A: Microsoft 365 Business includes additional features such as Exchange email and Teams, as well as advanced analytics and security features depending on the plan. Microsoft 365 Apps only includes the Office client for working with files.
Q: Is the Office client the only difference between Microsoft 365 E1 and E3?
A: No, there are several other differences between E1 and E3. E3 includes additional security options such as email and document encryption and data loss prevention, as well as more control over inboxes, mail flow, and data analytics. E3 also includes access to on-premises enterprise licenses, whereas E1 only offers a standard license.
Q: Which Microsoft 365 plan is the best for me?
A: It depends on the needs of your business and the number of users you have. For businesses with less than 300 users, Microsoft 365 Business may be the best option. For larger businesses, Microsoft 365 Enterprise may be more suitable. It is important to consider what features and tools your team uses on a daily basis to determine the right plan for you.
Q: How can I choose the best Microsoft 365 plan for my business?
A: The best approach is to start by identifying a business need or problem and then explore how the cloud can help solve it. Trying to fit a business’s need to available cloud features may not be as effective.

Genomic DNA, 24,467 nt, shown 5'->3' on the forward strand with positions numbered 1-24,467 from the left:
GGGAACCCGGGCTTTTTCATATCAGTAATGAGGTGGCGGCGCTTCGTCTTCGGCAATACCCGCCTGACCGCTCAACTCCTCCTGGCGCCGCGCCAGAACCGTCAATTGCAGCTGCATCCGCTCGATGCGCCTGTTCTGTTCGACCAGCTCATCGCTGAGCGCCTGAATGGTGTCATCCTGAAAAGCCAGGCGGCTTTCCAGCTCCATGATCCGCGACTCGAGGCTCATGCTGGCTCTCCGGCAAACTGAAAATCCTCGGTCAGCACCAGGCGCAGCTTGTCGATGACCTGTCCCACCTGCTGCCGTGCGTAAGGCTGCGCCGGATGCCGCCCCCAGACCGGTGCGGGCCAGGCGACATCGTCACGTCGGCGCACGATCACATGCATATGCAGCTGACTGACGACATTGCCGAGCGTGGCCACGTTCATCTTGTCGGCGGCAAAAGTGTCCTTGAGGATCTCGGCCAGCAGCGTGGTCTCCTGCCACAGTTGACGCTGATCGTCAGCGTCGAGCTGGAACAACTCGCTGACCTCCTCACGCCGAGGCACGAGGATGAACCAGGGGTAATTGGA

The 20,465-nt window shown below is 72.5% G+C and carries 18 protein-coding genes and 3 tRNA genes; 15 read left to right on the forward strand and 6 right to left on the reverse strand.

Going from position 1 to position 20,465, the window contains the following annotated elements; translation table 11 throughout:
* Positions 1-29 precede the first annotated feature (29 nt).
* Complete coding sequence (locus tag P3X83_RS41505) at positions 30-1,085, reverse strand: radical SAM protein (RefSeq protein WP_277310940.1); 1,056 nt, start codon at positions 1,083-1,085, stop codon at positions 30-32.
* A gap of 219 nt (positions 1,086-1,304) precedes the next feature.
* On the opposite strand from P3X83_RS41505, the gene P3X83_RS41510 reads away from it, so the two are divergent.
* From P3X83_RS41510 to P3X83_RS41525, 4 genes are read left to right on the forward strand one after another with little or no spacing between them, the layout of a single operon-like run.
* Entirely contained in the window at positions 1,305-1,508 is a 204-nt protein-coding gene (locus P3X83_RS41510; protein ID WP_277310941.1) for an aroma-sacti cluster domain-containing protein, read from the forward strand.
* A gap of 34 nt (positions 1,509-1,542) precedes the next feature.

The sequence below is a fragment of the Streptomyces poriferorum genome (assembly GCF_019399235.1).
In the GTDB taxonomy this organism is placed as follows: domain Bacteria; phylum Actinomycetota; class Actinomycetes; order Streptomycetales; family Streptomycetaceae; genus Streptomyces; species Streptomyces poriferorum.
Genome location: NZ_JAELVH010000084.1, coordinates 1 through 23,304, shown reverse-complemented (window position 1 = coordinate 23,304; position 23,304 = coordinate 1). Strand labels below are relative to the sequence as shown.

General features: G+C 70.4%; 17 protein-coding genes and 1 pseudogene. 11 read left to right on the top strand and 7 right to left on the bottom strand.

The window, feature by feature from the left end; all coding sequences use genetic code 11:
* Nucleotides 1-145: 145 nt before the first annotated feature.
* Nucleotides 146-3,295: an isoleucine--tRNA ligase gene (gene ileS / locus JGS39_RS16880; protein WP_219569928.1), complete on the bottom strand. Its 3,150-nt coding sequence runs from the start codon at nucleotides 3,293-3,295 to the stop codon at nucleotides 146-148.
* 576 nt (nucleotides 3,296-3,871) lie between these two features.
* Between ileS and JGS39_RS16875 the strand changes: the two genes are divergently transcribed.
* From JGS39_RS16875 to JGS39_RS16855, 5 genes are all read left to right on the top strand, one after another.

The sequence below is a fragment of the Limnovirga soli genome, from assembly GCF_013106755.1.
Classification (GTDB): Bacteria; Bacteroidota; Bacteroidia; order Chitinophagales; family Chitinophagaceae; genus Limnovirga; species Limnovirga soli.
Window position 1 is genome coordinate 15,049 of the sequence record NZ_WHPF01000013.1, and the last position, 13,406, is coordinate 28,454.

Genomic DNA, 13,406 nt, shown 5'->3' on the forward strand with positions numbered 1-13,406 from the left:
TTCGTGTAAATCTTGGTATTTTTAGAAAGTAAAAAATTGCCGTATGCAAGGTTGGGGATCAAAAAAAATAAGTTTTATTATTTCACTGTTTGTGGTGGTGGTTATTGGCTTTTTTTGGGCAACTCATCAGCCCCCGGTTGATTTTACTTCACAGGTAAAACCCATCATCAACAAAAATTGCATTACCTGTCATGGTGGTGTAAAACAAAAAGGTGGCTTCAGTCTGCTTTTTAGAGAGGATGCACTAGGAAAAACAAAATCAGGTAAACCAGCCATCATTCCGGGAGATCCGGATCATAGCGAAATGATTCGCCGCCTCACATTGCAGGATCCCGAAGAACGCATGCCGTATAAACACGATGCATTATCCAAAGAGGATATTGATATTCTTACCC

Q: What are the most commonly chosen Microsoft 365 plans?
A: It is common for businesses to choose a combination of E1 and E3 or E1 and E5. These plans can be mixed and matched to meet the specific needs of a business.
Q: How does Office 365 licensing work?
A: Office 365 licensing is based on a subscription model, where users pay a monthly or annual fee to access the services. Each user requires a separate license, and different plans are available to meet the needs of different types of users and organizations.
Q: Can I purchase a one-time license for Office 365?
A: No, Office 365 is only available on a subscription basis, with users paying a recurring fee to access the services. There is no option to purchase a one-time license.
Q: Do I need a separate license for each device?
A: No, a single Office 365 license allows a user to access the services on multiple devices, such as a desktop computer, laptop, and mobile phone. However, each user in your organization will need their own license.
Q: Can I share my Office 365 license with other users?